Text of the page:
A Palestinian poet and memoirist, Barghouti crafts his nonfiction with poetic artistry. Each line is breathtaking, a meditation. His memoir I Saw Ramallah is best read slowly, so that every page can be savored like a sip of vintage wine. When I read his work, I often pull myself away from the page just to say, “Wow. Breathtaking.” His generous spirit pours mysticism and truth into every word. (More)
  • Joan Didion

    A true master. One of the greats. I have enormous respect for Didion's career and her writing. My worn copy of Slouching Toward Bethlehem will always remain close to my desk. (More)
  • Annie Dillard

    Master of the semi-colon—poet, essayist and naturalist. Sometimes disorienting, always illuminating, Dillard's prose challenges me to be a better reader and to pay more attention to the world around me. Her gift in translating science has been a guiding inspiration for me with several of my projects. (More) 
  • Anne Enright

    Instinctual. Risky. Edgy. Enright delves into character and story with courage and a willingness to cast aside tried and true methods of storytelling. Her lyrical and otherworldly prose always inspires me. (More)
  • Louise Erdrich

    Erdrich has an uncanny sense of linguistic musicality and plot. The two intertwine to produce memorable stories and characters. Erdrich reminds me to pay attention to metaphor and to fully embrace a story as it’s meant to be told. (More)
  • Alice Hoffman

    Hoffman is a master storyteller who blends myth and magic and history seamlessly. More than any other fiction writer, Hoffman inspires me to jump into story and take emotional risks. Her books have often been food for my soul and her works of fiction make me excited about writing. (More)
  • John Irving

    I discovered Irving’s books when I was an undergraduate student and devoured them like candy. They still have a place on my bookshelf today. His novels read as if they are oral stories, which have been honed and polished through many retellings around a hearth. As if he is a story bard of old. Unparalleled in his ability to use expository language, capture irony, and create memorable characters, his books read as if the words have just tumbled naturally from his mind onto the page at the moment that you are reading them; although I suspect that a great deal more work goes into his writing. “The building of the architecture of a novel—the craft of it—is something I never tire of.” – John Irving (More)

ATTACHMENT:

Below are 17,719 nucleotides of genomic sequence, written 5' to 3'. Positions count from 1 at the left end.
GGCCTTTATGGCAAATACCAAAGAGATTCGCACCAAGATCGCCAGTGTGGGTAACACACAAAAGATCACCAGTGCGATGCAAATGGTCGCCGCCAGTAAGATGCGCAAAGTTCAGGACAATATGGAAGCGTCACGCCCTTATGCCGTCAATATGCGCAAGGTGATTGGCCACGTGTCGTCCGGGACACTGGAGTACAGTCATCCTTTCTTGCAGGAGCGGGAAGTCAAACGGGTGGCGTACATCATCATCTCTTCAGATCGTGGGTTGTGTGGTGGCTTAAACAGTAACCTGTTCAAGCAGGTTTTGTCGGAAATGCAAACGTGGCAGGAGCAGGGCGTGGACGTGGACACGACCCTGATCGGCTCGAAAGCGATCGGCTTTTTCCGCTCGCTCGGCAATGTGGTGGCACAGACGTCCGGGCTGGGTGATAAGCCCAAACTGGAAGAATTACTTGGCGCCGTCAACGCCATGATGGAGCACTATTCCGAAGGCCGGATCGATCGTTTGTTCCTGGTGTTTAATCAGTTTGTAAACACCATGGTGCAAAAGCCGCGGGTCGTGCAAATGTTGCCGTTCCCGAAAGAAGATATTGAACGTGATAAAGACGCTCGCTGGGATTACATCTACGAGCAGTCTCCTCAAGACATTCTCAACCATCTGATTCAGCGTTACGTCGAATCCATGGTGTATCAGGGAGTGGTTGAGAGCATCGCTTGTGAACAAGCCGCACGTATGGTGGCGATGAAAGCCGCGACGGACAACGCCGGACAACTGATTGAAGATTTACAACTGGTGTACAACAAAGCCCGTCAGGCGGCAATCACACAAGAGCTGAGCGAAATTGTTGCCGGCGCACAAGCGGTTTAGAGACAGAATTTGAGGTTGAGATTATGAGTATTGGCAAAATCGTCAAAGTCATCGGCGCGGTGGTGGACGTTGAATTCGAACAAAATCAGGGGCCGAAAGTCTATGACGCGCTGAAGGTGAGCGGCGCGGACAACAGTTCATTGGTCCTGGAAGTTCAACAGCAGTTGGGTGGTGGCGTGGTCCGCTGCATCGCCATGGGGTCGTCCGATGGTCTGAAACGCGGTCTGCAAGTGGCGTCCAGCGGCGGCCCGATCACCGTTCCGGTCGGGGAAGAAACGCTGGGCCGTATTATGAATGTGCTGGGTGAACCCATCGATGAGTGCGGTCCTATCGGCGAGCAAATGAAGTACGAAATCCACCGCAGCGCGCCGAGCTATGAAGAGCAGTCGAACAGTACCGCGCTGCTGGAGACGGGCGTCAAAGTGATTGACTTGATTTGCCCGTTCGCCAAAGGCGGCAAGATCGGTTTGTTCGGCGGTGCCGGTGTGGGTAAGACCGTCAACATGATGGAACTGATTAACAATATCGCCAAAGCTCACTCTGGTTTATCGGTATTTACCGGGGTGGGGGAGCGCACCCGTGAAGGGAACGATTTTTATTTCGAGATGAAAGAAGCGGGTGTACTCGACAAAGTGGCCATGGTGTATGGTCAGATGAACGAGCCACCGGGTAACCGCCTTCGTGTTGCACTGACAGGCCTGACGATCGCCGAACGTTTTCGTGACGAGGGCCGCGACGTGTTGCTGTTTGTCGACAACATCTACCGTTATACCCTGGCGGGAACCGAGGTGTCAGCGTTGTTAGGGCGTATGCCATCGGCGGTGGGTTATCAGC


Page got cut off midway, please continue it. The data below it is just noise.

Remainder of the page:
• Mary Karr

    Karr reminds me to take out the razor and let a vein. Unflinching honesty, narrative instinct, sentence rhythm and cadence. She's also absolutely hilarious and often profound on Facebook. Check her out. (More)
  • Alice Munro

    Munro crafts stories in the way in which women tell stories to one another. She takes risks in short stories that most modern writers are afraid to take. Following no rules except ones of her own making, she examines everyday characters in unlikely ways, willing to craft stories that shift in time and memory, that move in an emotional line more closely aligned with a lived life than traditional linear, plotted fiction. Her stories illuminate everyday characters, showing the reader how extraordinary humanity can be. (More)
  • Flannery O’Connor

    Place, character, God, and fate. I’m in awe of O'Connor's story writing ability and of her prolific career during such a short life. She created unbelievable tales that poked at the flaws and prejudices of her characters. (More)
  • Michael Ondaatje

    The English Patient remains one of the most poignant and poetic works of fiction. The figurative language in the novel leaves me breathless and wanting more. More of his sentences, more of his images, and just More. It’s truly a work of art that I will continue to study. (More)
Other writers of note who have left an impression: Elizabeth Strout, James Baldwin, Sylvia Plath, Mary Oliver, Joy Harjo, Toni Morrison, Geraldine Brooks, Julie Otsuka, and many others.